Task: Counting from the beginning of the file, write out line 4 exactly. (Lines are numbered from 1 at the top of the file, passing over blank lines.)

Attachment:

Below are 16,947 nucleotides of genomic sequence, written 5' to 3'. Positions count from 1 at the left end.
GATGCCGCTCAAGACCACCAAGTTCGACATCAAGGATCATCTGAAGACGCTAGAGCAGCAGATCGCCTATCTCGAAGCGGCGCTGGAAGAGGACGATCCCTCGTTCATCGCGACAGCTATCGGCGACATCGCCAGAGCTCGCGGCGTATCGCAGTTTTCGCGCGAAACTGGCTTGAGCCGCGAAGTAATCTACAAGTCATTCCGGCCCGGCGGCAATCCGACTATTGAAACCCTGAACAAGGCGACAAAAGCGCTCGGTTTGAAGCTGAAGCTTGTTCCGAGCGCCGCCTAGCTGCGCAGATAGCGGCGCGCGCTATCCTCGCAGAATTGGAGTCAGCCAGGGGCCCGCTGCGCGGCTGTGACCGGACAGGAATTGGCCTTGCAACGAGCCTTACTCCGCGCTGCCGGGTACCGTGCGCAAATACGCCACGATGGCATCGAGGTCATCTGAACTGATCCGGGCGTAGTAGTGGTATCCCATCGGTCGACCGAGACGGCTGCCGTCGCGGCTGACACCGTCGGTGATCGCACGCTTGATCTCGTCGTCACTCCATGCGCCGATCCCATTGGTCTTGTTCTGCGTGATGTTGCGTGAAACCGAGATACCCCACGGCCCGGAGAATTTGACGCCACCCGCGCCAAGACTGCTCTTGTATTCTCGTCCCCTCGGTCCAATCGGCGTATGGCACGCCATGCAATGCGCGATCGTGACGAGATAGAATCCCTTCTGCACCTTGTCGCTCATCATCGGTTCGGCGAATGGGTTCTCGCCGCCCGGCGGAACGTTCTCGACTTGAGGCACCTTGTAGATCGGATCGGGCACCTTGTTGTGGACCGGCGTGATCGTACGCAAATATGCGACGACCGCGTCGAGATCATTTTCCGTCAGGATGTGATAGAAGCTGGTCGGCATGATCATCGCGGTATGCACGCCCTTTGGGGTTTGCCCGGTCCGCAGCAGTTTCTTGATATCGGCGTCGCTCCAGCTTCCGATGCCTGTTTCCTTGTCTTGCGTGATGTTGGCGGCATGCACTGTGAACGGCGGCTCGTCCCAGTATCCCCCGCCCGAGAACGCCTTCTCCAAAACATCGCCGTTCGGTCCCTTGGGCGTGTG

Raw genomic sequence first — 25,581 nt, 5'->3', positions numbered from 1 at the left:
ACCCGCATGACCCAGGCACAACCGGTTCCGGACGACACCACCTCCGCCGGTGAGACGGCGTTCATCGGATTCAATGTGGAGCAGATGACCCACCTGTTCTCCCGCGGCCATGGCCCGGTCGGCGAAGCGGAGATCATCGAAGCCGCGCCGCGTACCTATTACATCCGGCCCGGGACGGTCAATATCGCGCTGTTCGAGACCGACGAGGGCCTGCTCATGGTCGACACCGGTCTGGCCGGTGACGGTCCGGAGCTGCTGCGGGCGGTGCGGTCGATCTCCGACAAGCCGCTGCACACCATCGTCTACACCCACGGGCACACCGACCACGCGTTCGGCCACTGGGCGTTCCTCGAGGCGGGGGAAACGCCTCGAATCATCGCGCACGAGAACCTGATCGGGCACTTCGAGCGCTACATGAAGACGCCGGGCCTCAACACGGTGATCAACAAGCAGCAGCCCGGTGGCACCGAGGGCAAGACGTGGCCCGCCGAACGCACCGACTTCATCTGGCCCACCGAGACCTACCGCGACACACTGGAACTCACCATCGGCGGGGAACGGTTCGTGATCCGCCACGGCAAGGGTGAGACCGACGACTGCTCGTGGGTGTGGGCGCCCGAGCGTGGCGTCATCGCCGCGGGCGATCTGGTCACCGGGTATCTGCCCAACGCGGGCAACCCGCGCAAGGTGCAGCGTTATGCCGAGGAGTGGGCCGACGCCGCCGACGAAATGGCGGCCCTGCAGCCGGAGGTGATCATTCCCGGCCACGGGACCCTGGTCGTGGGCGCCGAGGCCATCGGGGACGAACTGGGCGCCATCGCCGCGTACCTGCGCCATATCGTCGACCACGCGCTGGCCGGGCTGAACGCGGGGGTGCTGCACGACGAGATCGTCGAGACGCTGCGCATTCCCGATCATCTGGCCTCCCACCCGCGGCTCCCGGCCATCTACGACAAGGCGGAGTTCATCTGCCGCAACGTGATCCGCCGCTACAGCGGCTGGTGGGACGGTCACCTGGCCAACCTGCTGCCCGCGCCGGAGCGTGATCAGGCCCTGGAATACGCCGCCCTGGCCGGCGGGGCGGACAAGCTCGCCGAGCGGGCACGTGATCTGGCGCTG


ACCCGCATGACCCAGGCACAACCGGTTCCGGACGACACCACCTCCGCCGGTGAGACGGCGTTCATCGGATTCAATGTGGAGCAGATGACCCACCTGTTCTCCCGCGGCCATGGCCCGGTCGGCGAAGCGGAGATCATCGAAGCCGCGCCGCGTACCTATTACATCCGGCCCGGGACGGTCAATATCGCGCTGTTCGAGACCGACGAGGGCCTGCTCATGGTCGACACCGGTCTGGCCGGTGACGGTCCGGAGCTGCTGCGGGCGGTGCGGTCGATCTCCGACAAGCCGCTGCACACCATCGTCTACACCCACGGGCACACCGACCACGCGTTCGGCCACTGGGCGTTCCTCGAGGCGGGGGAAACGCCTCGAATCATCGCGCACGAGAACCTGATCGGGCACTTCGAGCGCTACATGAAGACGCCGGGCCTCAACACGGTGATCAACAAGCAGCAGCCCGGTGGCACCGAGGGCAAGACGTGGCCCGCCGAACGCACCGACTTCATCTGGCCCACCGAGACCTACCGCGACACACTGGAACTCACCATCGGCGGGGAACGGTTCGTGATCCGCCACGGCAAGGGTGAGACCGACGACTGCTCGTGGGTGTGGGCGCCCGAGCGTGGCGTCATCGCCGCGGGCGATCTGGTCACCGGGTATCTGCCCAACGCGGGCAACCCGCGCAAGGTGCAGCGTTATGCCGAGGAGTGGGCCGACGCCGCCGACGAAATGGCGGCCCTGCAGCCGGAGGTGATCATTCCCGGCCACGGGACCCTGGTCGTGGGCGCCGAGGCCATCGGGGACGAACTGGGCGCCATCGCCGCGTACCTGCGCCATATCGTCGACCACGCGCTGGCCGGGCTGAACGCGGGGGTGCTGCACGACGAGATCGTCGAGACGCTGCGCATTCCCGATCATCTGGCCTCCCACCCGCGGCTCCCGGCCATCTACGACAAGGCGGAGTTCATCTGCCGCAACGTGATCCGCCGCTACAGCGGCTGGTGGGACGGTCACCTGGCCAACCTGCTGCCCGCGCCGGAGCGTGATCAGGCCCTGGAATACGCCGCCCTGGCCGGCGGGGCGGACAAGCTCGCCGAGCGGGCACGTGATCTGGCGCTG